Illinois tax payers have been alarmed in recent years over the rising costs of our state prisons. In fact, according to the VERA Institute of Justice, we blew the budget by an alarming 32.5% in 2010. What if, as a solution, we just asked prisoners to pay for their jail time? Perhaps – like a college graduate repaying the government for his education through student loans – a former prisoner could slowly pay back the state for his incarceration.
This doesn't sound like a logical response, does it? After all, a person being sent to jail is unlikely to have say, $143 a day to cover their time (the esitmated cost per prisoner in Cook County according to a Chicago Tribune report). Yet, in one recent case, a Chicago man was told he owed $20,000 to cover his own jail time. Johnnie Melton, age 49, is being ordered to reimburse the state after it was discovered that he had the assets to cover the cost (assets which he acquired from the wrongful death lawsuit for his mother).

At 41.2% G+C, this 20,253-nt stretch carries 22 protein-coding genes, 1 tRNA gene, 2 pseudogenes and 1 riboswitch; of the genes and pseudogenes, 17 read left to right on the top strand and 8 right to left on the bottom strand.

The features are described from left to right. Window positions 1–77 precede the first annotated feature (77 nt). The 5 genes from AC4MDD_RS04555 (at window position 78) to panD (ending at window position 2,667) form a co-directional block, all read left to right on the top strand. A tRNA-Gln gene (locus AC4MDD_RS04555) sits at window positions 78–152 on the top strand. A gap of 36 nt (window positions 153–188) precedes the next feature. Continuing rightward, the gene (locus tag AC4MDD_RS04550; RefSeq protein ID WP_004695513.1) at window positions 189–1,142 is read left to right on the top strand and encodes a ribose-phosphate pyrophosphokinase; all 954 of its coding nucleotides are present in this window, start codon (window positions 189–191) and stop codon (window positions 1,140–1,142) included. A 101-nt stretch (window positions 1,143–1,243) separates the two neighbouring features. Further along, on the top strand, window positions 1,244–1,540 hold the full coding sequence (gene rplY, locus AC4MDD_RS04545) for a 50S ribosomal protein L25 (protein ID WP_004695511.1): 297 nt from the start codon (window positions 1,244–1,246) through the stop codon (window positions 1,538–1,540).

The ruling by the appellate court was justified by arguing that "the goal of requiring reimbursement seeks to shift the economic burden of incarceration from the public to the prisoner." To be fair, Melton has been convicted of drug crimes three times in a little over ten years, with his last conviction resulting in 9 years in prison – so he certainly has cost the state a large sum of money.
Something about this scenario is still particularly troubling and it comes from below the surface. If the goal of incarceration is to take individuals who are a threat to public safety and rehabilitate them, creating a safer place for residents to live, then requiring the public to foot the bill doesn't seem so unreasonable. So then, if we have created a reality in our state's criminal justice system in which it seems altogether unfair for the public to pay for prisons, the question must be asked: are jails doing their job? Reimbursement certainly discourages individuals from abusing the prison system for lack of housing or income or the like, but it is difficult to say whether such a practice is a solution in the end, or simply a desperate measure to help the state get back on its fiscal feet.